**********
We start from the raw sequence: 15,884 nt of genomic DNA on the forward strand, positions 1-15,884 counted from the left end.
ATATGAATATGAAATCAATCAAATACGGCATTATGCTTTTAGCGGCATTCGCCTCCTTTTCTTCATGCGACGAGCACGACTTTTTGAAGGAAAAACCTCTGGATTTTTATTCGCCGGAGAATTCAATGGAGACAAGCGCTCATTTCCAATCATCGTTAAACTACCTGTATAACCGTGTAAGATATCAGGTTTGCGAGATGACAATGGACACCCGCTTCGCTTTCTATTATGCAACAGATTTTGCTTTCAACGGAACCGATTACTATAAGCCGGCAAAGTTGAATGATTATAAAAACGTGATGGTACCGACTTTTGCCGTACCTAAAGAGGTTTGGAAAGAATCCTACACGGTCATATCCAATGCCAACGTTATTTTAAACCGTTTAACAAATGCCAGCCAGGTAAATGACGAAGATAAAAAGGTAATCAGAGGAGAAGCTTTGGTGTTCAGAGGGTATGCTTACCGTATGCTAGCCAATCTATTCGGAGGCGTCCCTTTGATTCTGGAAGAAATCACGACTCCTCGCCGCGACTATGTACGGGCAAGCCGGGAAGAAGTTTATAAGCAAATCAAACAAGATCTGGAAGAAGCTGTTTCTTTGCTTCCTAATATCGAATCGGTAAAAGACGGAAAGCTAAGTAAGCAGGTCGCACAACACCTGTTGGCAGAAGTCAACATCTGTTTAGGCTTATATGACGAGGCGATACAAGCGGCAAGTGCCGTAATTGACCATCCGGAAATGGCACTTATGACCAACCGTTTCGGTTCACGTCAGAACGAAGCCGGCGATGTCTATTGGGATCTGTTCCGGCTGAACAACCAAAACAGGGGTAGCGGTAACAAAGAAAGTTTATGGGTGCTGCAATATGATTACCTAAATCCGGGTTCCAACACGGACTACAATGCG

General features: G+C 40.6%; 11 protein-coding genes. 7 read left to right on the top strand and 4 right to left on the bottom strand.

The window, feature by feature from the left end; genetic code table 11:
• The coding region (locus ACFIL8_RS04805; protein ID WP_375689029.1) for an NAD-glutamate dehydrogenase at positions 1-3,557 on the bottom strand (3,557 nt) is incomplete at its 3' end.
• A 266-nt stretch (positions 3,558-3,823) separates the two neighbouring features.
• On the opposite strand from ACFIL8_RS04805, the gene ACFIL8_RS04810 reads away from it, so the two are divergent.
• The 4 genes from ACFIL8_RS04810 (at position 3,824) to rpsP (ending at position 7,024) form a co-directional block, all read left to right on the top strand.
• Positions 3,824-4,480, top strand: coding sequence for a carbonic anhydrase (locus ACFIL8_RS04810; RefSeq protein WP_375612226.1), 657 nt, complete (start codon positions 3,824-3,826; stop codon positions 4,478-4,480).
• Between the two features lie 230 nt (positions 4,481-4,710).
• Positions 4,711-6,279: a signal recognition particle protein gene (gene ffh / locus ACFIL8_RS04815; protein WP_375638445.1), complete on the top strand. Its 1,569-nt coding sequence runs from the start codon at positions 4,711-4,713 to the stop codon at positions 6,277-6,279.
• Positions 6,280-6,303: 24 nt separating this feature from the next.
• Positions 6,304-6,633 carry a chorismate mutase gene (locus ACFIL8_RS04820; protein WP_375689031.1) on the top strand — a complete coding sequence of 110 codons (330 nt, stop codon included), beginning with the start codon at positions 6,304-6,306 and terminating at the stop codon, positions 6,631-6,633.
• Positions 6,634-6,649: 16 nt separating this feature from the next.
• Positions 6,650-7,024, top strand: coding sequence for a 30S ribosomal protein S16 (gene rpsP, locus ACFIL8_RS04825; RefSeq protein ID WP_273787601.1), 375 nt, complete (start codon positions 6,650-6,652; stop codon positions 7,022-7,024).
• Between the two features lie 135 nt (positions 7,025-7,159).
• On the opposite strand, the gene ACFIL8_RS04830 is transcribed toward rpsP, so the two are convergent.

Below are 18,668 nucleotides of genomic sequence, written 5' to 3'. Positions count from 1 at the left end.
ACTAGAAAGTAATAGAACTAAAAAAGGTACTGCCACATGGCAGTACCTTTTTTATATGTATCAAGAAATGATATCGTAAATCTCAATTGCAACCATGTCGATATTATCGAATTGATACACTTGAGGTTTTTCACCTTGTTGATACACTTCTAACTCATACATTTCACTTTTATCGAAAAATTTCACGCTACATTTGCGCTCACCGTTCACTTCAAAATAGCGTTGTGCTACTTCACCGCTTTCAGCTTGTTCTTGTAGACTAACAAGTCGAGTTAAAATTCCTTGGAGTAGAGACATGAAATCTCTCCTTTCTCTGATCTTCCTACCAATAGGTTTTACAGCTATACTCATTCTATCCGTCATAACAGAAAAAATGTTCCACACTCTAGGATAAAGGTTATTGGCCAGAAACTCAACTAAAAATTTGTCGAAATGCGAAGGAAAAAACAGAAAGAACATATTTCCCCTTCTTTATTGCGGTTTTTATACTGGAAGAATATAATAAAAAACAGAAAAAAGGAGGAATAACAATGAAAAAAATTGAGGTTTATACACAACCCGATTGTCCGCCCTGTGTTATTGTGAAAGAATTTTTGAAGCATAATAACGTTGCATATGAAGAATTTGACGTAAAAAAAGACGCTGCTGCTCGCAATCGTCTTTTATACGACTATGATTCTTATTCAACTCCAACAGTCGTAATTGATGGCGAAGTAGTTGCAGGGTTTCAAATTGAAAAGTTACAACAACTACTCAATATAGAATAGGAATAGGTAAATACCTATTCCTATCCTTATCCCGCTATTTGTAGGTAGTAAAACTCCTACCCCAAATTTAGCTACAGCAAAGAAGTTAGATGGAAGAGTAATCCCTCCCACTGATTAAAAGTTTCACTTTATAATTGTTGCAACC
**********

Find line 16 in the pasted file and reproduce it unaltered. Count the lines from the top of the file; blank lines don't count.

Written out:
• Between the two features lie 135 nt (positions 7,025-7,159).